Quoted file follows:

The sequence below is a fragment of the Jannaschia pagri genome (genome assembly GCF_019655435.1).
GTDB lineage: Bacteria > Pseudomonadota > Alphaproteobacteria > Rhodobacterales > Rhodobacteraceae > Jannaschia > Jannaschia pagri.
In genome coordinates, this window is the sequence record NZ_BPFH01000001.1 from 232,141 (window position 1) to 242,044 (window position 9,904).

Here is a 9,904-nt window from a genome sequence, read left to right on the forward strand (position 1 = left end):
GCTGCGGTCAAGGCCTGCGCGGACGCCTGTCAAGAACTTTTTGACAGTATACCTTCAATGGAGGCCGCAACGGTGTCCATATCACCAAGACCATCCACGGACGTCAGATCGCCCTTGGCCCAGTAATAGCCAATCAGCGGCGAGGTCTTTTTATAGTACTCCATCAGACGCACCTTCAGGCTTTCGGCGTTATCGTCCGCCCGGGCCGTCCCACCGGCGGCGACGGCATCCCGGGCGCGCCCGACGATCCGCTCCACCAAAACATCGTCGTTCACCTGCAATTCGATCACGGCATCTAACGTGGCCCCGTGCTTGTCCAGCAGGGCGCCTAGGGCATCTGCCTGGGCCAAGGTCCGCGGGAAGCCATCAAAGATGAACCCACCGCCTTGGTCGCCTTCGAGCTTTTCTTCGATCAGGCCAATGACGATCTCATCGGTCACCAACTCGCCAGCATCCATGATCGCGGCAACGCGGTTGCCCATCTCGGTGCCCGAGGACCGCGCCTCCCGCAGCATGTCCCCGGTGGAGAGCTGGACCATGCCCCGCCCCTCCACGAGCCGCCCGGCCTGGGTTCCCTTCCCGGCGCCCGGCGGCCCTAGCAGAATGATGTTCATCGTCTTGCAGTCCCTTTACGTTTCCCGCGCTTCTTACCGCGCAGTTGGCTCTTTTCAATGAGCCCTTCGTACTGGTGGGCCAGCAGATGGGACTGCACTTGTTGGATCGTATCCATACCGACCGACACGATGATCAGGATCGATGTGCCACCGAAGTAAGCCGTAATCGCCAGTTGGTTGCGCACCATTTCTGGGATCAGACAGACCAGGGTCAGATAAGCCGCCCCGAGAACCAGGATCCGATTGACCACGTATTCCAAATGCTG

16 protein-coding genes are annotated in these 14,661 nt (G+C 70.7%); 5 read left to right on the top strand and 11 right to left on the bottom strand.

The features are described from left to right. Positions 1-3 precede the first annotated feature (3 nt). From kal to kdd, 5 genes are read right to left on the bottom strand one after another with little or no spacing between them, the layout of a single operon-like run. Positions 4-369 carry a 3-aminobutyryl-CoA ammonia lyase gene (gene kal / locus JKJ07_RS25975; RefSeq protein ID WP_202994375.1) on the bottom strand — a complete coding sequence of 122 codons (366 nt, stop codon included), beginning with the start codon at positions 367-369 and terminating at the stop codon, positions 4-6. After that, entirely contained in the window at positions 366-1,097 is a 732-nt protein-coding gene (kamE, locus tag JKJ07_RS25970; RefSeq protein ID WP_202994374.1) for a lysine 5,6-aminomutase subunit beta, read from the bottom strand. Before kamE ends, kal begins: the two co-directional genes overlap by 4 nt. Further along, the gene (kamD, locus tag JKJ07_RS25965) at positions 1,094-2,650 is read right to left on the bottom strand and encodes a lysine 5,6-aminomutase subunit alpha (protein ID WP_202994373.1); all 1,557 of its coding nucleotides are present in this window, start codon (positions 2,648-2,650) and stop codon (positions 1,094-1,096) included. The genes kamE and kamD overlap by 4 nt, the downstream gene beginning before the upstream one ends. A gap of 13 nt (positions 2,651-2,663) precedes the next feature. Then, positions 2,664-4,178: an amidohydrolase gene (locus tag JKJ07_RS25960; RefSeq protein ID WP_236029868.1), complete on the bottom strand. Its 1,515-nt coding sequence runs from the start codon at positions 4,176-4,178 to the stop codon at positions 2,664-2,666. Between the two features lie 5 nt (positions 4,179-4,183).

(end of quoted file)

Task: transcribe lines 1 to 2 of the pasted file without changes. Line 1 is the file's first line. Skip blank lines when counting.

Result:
The sequence below is a fragment of the Jannaschia pagri genome (genome assembly GCF_019655435.1).
GTDB lineage: Bacteria > Pseudomonadota > Alphaproteobacteria > Rhodobacterales > Rhodobacteraceae > Jannaschia > Jannaschia pagri.